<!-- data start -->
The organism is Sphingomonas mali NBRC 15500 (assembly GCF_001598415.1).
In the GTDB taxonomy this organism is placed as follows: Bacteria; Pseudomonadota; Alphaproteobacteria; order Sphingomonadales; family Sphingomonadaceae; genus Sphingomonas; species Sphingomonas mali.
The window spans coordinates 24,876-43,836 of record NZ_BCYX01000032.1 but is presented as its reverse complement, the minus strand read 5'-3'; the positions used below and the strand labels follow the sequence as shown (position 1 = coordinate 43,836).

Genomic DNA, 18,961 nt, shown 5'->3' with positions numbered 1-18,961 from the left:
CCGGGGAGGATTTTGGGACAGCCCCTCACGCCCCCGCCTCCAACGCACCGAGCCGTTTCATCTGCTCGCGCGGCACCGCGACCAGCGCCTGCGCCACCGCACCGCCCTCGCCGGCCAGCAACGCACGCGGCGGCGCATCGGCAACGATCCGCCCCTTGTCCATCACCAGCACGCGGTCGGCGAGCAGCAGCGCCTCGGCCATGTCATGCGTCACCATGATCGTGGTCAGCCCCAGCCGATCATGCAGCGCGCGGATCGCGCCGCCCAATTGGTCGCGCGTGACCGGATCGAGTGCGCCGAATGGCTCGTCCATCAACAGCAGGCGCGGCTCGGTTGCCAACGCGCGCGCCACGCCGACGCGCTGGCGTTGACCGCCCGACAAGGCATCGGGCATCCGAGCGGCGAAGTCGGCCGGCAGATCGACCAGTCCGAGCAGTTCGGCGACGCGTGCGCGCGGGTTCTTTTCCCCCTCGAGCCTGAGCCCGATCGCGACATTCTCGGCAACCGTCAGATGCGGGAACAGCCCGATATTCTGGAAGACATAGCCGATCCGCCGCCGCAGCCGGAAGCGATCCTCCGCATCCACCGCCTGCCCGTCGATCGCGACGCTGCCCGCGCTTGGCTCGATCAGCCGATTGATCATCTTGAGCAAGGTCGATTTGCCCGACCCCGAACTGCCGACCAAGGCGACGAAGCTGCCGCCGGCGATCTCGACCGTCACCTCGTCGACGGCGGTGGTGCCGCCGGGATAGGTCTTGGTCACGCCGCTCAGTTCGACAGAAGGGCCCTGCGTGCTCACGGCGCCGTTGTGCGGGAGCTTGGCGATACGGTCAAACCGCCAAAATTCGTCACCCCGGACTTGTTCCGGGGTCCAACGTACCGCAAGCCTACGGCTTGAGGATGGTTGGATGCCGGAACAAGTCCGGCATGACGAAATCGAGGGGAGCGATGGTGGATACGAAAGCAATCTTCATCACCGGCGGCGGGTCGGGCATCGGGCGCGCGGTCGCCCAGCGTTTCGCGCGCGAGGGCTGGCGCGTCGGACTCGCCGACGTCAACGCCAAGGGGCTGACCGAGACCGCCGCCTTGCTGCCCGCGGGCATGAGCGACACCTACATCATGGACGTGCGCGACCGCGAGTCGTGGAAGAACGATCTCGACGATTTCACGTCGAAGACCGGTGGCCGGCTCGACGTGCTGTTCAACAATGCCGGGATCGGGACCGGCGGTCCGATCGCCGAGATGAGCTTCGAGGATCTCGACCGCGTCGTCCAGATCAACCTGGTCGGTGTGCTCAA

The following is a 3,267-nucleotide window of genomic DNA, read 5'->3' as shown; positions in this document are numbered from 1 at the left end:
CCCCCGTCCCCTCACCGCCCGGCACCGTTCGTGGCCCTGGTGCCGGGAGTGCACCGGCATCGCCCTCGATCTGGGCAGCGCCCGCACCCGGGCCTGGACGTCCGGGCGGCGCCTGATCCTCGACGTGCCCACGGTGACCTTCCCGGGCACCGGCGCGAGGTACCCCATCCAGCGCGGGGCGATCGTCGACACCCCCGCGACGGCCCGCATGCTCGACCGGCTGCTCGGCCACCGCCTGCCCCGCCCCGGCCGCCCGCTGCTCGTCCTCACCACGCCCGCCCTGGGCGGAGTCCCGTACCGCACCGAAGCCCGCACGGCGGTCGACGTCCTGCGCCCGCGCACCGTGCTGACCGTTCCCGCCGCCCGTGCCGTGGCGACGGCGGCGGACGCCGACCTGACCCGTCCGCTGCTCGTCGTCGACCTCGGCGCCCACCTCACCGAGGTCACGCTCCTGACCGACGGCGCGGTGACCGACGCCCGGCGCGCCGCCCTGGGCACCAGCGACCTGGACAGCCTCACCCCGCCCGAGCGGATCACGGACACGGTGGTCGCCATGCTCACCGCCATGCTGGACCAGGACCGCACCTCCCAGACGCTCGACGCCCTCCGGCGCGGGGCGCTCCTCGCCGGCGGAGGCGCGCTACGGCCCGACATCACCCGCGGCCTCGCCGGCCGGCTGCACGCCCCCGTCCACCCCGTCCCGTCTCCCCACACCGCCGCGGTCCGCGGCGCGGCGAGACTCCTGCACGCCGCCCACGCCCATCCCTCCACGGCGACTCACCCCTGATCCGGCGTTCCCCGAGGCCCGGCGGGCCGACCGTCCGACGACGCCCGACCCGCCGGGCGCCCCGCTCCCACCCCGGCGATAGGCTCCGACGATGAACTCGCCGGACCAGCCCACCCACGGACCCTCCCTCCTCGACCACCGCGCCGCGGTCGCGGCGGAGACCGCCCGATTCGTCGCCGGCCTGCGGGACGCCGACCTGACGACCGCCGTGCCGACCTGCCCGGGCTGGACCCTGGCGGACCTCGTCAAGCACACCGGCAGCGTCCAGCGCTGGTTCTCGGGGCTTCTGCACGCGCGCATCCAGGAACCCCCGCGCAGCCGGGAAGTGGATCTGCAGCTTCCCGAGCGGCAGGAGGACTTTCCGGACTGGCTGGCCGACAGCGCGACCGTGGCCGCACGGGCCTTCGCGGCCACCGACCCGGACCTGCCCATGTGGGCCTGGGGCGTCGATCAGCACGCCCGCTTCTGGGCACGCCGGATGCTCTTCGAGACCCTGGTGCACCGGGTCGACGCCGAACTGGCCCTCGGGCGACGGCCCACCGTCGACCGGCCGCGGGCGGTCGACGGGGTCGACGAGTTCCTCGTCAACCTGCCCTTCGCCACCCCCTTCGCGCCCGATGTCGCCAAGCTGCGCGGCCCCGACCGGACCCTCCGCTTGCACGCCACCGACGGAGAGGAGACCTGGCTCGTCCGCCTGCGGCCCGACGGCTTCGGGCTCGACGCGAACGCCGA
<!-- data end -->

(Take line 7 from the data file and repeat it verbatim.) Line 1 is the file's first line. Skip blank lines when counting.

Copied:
CCCCCGTCCCCTCACCGCCCGGCACCGTTCGTGGCCCTGGTGCCGGGAGTGCACCGGCATCGCCCTCGATCTGGGCAGCGCCCGCACCCGGGCCTGGACGTCCGGGCGGCGCCTGATCCTCGACGTGCCCACGGTGACCTTCCCGGGCACCGGCGCGAGGTACCCCATCCAGCGCGGGGCGATCGTCGACACCCCCGCGACGGCCCGCATGCTCGACCGGCTGCTCGGCCACCGCCTGCCCCGCCCCGGCCGCCCGCTGCTCGTCCTCACCACGCCCGCCCTGGGCGGAGTCCCGTACCGCACCGAAGCCCGCACGGCGGTCGACGTCCTGCGCCCGCGCACCGTGCTGACCGTTCCCGCCGCCCGTGCCGTGGCGACGGCGGCGGACGCCGACCTGACCCGTCCGCTGCTCGTCGTCGACCTCGGCGCCCACCTCACCGAGGTCACGCTCCTGACCGACGGCGCGGTGACCGACGCCCGGCGCGCCGCCCTGGGCACCAGCGACCTGGACAGCCTCACCCCGCCCGAGCGGATCACGGACACGGTGGTCGCCATGCTCACCGCCATGCTGGACCAGGACCGCACCTCCCAGACGCTCGACGCCCTCCGGCGCGGGGCGCTCCTCGCCGGCGGAGGCGCGCTACGGCCCGACATCACCCGCGGCCTCGCCGGCCGGCTGCACGCCCCCGTCCACCCCGTCCCGTCTCCCCACACCGCCGCGGTCCGCGGCGCGGCGAGACTCCTGCACGCCGCCCACGCCCATCCCTCCACGGCGACTCACCCCTGATCCGGCGTTCCCCGAGGCCCGGCGGGCCGACCGTCCGACGACGCCCGACCCGCCGGGCGCCCCGCTCCCACCCCGGCGATAGGCTCCGACGATGAACTCGCCGGACCAGCCCACCCACGGACCCTCCCTCCTCGACCACCGCGCCGCGGTCGCGGCGGAGACCGCCCGATTCGTCGCCGGCCTGCGGGACGCCGACCTGACGACCGCCGTGCCGACCTGCCCGGGCTGGACCCTGGCGGACCTCGTCAAGCACACCGGCAGCGTCCAGCGCTGGTTCTCGGGGCTTCTGCACGCGCGCATCCAGGAACCCCCGCGCAGCCGGGAAGTGGATCTGCAGCTTCCCGAGCGGCAGGAGGACTTTCCGGACTGGCTGGCCGACAGCGCGACCGTGGCCGCACGGGCCTTCGCGGCCACCGACCCGGACCTGCCCATGTGGGCCTGGGGCGTCGATCAGCACGCCCGCTTCTGGGCACGCCGGATGCTCTTCGAGACCCTGGTGCACCGGGTCGACGCCGAACTGGCCCTCGGGCGACGGCCCACCGTCGACCGGCCGCGGGCGGTCGACGGGGTCGACGAGTTCCTCGTCAACCTGCCCTTCGCCACCCCCTTCGCGCCCGATGTCGCCAAGCTGCGCGGCCCCGACCGGACCCTCCGCTTGCACGCCACCGACGGAGAGGAGACCTGGCTCGTCCGCCTGCGGCCCGACGGCTTCGGGCTCGACGCGAACGCCGA